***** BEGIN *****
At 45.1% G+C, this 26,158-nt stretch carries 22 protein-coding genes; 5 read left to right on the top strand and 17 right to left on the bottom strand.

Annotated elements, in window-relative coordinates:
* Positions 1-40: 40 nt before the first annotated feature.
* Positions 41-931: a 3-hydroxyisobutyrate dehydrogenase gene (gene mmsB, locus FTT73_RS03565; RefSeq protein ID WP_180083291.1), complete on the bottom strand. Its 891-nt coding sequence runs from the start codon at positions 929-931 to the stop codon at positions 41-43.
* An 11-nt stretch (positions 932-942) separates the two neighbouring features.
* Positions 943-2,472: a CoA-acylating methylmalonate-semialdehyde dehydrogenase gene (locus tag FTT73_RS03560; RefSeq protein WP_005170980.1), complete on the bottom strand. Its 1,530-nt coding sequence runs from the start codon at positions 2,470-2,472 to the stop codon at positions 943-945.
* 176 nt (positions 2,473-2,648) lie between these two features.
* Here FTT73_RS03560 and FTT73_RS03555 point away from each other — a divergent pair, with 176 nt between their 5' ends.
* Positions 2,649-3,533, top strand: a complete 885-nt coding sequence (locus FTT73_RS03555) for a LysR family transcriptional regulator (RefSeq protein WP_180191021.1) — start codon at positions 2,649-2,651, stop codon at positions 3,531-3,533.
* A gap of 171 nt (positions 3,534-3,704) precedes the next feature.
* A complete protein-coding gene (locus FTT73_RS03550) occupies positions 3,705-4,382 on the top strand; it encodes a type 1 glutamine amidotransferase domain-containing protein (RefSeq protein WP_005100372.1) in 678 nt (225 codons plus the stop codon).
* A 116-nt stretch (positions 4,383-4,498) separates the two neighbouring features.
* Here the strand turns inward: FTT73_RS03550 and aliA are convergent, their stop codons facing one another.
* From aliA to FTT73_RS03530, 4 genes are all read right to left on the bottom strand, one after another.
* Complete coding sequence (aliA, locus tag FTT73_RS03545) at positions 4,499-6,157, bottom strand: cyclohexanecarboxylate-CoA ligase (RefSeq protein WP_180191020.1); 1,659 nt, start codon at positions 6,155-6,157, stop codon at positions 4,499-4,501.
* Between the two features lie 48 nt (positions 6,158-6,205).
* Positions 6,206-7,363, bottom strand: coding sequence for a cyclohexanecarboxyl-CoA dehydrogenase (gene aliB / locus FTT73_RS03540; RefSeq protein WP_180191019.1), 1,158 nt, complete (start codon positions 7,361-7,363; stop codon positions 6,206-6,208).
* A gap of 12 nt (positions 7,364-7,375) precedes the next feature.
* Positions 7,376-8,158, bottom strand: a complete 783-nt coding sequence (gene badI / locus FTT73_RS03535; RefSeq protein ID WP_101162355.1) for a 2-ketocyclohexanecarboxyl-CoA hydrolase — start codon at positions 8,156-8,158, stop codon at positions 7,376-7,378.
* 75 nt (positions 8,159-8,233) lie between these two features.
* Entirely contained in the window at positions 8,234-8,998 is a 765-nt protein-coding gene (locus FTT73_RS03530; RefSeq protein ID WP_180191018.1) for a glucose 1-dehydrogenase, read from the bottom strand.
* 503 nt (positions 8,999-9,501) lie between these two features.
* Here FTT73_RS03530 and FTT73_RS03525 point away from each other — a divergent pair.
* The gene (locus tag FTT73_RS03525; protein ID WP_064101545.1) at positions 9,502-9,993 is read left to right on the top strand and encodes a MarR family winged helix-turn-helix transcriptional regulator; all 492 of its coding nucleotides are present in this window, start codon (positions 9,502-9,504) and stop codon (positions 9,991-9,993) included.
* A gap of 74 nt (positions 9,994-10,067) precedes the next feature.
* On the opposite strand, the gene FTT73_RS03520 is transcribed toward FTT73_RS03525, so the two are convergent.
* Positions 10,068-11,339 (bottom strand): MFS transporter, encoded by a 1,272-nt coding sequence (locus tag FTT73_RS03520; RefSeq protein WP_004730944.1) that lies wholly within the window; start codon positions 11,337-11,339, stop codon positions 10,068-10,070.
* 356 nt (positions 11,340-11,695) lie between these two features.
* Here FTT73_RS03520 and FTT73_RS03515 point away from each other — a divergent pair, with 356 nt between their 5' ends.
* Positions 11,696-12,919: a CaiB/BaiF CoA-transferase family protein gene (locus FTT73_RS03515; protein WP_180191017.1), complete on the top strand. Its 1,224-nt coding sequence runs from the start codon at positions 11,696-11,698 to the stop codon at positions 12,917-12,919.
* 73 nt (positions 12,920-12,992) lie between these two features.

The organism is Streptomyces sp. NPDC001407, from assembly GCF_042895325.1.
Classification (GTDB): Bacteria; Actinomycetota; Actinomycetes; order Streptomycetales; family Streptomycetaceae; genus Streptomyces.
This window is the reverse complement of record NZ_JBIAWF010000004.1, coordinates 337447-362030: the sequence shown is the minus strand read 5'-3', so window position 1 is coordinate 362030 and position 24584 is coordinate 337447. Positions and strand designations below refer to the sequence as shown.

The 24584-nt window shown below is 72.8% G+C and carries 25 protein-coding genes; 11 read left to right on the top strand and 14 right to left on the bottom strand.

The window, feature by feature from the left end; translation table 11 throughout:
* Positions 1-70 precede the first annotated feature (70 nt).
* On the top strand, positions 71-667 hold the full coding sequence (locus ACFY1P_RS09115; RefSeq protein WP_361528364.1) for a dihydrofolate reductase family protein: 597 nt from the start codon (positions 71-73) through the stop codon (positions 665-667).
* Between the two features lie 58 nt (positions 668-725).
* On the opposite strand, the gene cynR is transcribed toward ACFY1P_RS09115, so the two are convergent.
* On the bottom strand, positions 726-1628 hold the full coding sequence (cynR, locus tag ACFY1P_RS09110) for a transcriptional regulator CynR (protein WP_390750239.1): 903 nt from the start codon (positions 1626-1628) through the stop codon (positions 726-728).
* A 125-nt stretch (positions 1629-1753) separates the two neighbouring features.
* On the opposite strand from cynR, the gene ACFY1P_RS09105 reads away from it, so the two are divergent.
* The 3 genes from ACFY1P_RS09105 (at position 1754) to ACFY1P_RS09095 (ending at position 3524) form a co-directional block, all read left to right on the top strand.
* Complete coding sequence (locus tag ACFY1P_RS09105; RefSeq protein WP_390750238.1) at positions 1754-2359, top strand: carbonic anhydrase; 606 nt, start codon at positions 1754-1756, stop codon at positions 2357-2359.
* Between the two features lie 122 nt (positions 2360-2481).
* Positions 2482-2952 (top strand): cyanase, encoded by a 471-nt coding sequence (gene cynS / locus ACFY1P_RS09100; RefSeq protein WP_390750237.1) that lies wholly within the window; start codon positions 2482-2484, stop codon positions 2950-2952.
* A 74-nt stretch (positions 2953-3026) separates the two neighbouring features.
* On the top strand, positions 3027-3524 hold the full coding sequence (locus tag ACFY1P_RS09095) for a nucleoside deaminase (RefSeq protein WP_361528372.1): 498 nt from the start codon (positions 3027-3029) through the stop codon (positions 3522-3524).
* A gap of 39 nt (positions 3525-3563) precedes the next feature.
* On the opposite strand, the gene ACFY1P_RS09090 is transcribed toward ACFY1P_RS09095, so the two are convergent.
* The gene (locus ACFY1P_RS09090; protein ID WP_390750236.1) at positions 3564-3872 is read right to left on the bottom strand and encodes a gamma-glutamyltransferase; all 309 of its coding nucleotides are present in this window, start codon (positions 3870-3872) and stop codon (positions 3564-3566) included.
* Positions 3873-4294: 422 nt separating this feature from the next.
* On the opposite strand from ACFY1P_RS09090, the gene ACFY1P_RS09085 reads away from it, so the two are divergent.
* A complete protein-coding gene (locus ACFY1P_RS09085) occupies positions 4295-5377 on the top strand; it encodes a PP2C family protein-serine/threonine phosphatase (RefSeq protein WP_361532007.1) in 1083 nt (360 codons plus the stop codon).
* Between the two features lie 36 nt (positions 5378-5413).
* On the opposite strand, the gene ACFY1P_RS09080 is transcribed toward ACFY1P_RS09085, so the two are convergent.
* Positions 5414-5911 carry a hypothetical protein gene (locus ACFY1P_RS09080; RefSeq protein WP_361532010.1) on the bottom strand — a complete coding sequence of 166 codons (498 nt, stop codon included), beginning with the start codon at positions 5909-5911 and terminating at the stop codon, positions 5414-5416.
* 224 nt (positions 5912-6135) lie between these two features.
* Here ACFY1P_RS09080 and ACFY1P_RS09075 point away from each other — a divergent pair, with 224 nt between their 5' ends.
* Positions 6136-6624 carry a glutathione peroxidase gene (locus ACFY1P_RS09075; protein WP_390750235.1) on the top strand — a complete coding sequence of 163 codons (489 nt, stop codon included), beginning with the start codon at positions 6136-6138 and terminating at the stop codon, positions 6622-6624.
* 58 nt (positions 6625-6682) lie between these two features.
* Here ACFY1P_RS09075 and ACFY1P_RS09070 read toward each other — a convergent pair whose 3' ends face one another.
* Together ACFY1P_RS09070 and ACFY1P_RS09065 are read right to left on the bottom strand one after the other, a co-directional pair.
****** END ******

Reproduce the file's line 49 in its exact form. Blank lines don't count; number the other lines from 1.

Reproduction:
* On the top strand, positions 3027-3524 hold the full coding sequence (locus tag ACFY1P_RS09095) for a nucleoside deaminase (RefSeq protein WP_361528372.1): 498 nt from the start codon (positions 3027-3029) through the stop codon (positions 3522-3524).